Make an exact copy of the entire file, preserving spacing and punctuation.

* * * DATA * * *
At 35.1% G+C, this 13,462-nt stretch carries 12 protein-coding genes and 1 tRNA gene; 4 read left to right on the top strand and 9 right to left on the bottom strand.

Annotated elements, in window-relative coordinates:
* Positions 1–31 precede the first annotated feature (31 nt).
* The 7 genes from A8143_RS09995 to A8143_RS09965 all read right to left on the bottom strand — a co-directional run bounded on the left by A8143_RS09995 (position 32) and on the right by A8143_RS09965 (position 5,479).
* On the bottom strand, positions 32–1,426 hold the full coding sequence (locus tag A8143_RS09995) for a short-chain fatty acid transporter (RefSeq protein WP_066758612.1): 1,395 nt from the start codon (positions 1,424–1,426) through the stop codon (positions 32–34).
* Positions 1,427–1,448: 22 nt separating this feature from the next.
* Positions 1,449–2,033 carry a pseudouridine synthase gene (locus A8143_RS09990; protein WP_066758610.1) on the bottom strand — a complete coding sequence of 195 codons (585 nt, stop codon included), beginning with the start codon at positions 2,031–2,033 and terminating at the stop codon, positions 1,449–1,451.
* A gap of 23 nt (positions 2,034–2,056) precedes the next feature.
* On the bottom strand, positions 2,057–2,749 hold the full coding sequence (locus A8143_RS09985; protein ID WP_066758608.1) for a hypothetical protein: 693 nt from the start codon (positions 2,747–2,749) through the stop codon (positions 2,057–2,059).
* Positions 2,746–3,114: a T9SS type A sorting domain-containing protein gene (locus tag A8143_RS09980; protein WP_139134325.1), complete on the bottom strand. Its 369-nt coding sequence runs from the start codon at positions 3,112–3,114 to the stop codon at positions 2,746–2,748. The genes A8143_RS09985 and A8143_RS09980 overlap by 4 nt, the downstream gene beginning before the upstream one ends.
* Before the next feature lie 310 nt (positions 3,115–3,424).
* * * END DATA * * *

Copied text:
At 35.1% G+C, this 13,462-nt stretch carries 12 protein-coding genes and 1 tRNA gene; 4 read left to right on the top strand and 9 right to left on the bottom strand.

Annotated elements, in window-relative coordinates:
* Positions 1–31 precede the first annotated feature (31 nt).
* The 7 genes from A8143_RS09995 to A8143_RS09965 all read right to left on the bottom strand — a co-directional run bounded on the left by A8143_RS09995 (position 32) and on the right by A8143_RS09965 (position 5,479).
* On the bottom strand, positions 32–1,426 hold the full coding sequence (locus tag A8143_RS09995) for a short-chain fatty acid transporter (RefSeq protein WP_066758612.1): 1,395 nt from the start codon (positions 1,424–1,426) through the stop codon (positions 32–34).
* Positions 1,427–1,448: 22 nt separating this feature from the next.
* Positions 1,449–2,033 carry a pseudouridine synthase gene (locus A8143_RS09990; protein WP_066758610.1) on the bottom strand — a complete coding sequence of 195 codons (585 nt, stop codon included), beginning with the start codon at positions 2,031–2,033 and terminating at the stop codon, positions 1,449–1,451.
* A gap of 23 nt (positions 2,034–2,056) precedes the next feature.
* On the bottom strand, positions 2,057–2,749 hold the full coding sequence (locus A8143_RS09985; protein ID WP_066758608.1) for a hypothetical protein: 693 nt from the start codon (positions 2,747–2,749) through the stop codon (positions 2,057–2,059).
* Positions 2,746–3,114: a T9SS type A sorting domain-containing protein gene (locus tag A8143_RS09980; protein WP_139134325.1), complete on the bottom strand. Its 369-nt coding sequence runs from the start codon at positions 3,112–3,114 to the stop codon at positions 2,746–2,748. The genes A8143_RS09985 and A8143_RS09980 overlap by 4 nt, the downstream gene beginning before the upstream one ends.
* Before the next feature lie 310 nt (positions 3,115–3,424).